Lee interacts with students on a daily basis, and said they were adjusting well to the classes. The curriculum is based on the International Baccalaureate (IB) Primary Years Programme that integrates critical thinking, problem-solving and co-curricular areas into the teaching of standard subjects. The Aga Khan Academies are tailoring the IB programme to train future leaders with additional cross-curricular themes such as ethics and pluralism built into the learning. The curriculum also includes a dual language programme, and in Mozambique that means students study in English one day and in Portuguese the next. That programme has been the hardest to adjust to, Lee said, because many students came in only knowing one of the target languages.

To demonstrate the progress students have made at the Academy, Davis tells the story of a six-year-old Mozambican boy.

“He’s on full financial aid, couldn’t speak a word of English when he first arrived, but now is doing really well, chatting to his mates in English already, greeting me every morning in English and saying goodbye to me when he leaves,” Lee said. “When he needs to ask for something, he tries to say it in English first and then resorts to Portuguese if he can’t express himself well enough. So, really, he’s one of our stars. He’s going to be a great advocate for the programme when he eventually leaves at the age of 18 or 19.”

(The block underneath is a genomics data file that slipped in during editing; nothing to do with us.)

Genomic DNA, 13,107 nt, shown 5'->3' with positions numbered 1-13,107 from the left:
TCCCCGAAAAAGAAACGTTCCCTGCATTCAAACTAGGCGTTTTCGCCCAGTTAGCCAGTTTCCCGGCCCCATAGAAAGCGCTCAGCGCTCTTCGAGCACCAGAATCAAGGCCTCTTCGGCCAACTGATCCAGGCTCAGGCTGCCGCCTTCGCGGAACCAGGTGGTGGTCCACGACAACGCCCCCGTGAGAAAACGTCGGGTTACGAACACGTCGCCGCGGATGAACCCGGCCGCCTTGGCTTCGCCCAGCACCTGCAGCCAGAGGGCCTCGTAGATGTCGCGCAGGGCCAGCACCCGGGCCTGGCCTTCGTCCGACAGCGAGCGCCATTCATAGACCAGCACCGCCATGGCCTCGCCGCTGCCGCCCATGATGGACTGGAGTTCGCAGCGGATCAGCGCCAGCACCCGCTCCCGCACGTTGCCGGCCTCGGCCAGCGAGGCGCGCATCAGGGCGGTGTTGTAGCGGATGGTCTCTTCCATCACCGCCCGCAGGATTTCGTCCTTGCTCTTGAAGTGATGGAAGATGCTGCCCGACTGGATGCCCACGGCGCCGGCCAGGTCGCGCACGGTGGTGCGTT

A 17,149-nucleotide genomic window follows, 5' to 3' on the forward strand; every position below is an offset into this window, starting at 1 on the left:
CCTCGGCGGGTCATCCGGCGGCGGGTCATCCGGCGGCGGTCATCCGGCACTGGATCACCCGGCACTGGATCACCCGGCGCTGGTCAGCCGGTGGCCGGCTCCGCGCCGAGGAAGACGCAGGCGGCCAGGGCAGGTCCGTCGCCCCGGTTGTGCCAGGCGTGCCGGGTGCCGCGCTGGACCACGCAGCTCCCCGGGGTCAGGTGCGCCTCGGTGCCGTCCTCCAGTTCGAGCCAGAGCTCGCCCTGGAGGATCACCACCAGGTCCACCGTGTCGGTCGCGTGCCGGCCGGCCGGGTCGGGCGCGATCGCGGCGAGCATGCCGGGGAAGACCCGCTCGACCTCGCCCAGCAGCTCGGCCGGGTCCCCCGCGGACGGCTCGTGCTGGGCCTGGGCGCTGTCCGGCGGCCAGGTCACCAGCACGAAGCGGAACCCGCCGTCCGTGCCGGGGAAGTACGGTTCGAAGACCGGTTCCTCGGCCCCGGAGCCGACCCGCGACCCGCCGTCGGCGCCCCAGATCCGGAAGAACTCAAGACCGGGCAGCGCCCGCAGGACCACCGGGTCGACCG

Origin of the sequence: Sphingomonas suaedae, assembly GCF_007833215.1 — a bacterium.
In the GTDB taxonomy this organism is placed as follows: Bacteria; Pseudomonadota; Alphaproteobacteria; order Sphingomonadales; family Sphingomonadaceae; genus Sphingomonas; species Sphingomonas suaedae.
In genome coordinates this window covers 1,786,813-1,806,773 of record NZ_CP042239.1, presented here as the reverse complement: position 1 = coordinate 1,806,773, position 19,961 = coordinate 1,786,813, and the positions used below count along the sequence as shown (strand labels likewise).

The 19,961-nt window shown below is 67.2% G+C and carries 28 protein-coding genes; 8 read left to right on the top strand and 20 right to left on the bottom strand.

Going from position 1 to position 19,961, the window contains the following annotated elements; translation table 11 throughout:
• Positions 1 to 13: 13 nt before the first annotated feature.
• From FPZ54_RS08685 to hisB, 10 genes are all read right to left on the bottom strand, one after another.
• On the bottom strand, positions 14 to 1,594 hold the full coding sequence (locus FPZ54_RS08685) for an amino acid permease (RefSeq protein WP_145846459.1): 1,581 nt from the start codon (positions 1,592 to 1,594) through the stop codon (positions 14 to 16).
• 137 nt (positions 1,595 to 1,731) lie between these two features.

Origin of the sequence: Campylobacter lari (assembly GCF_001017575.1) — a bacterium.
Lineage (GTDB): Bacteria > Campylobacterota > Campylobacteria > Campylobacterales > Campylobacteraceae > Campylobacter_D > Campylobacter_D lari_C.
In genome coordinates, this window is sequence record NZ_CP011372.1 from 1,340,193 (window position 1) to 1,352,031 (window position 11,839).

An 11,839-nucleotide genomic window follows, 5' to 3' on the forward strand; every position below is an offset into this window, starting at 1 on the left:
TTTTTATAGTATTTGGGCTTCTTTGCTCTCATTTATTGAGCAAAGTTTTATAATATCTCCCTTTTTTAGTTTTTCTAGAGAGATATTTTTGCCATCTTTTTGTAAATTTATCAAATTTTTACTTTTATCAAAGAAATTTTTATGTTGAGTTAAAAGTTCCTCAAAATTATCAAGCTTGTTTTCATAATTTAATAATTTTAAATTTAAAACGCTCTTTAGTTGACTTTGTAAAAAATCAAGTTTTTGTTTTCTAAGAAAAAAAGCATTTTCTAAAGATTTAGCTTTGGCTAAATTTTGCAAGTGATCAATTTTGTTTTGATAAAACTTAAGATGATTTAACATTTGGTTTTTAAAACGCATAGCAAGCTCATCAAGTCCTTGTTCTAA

The Teachers

The Academy has two Portuguese teachers, an Irish teacher and a South African teacher – with more teachers on the way to accommodate the growing student body. Like the students, the most challenging aspect of starting the new school has been the dual language programme, Lee said.

“They’re used to teaching just in their language and having the children all the time, so collaborative planning is really important in making sure that each knows what the other is doing when they don’t have the children for the day,” he said.

One example is the handwriting policy. In Portuguese, you write in cursive when you begin learning the language, Lee said. In English, you start by learning how to form individual letters.

“So we’ve had to work through that – different expectations around writing. And of course at five years of age, the children are learning this from the beginning, so we need to get that right. The teachers have been working that through as well, so you don’t go in with a hard and fast policy. What you do is develop something that is based on discussion and shared understanding.”

Successes and Challenges

For Lee, many of the challenges he and his team have faced go hand-in-hand with the successes they’ve seen. Examples include achieving a diverse student body, adapting to the dual language programme and acquiring necessary academic supplies.

“Mozambique lacks supplies like books and furniture for classrooms, and ordering, manufacturing and transporting them to the school can be difficult,” Lee said. Fortunately, he’s managed to source and deliver what the school needs with help from the Aga Khan Development Network representative and contacts in South Africa.

Planning for the Future

As of now, the Academy consists of the nursery school buildings only. However, Lee estimates that the Junior School will be built by 2015 and will be ready for the August intake that year. The Senior School should follow in August 2017 with the full campus built thereafter. The second phase of construction will begin in late 2014.

By Farah Mohamed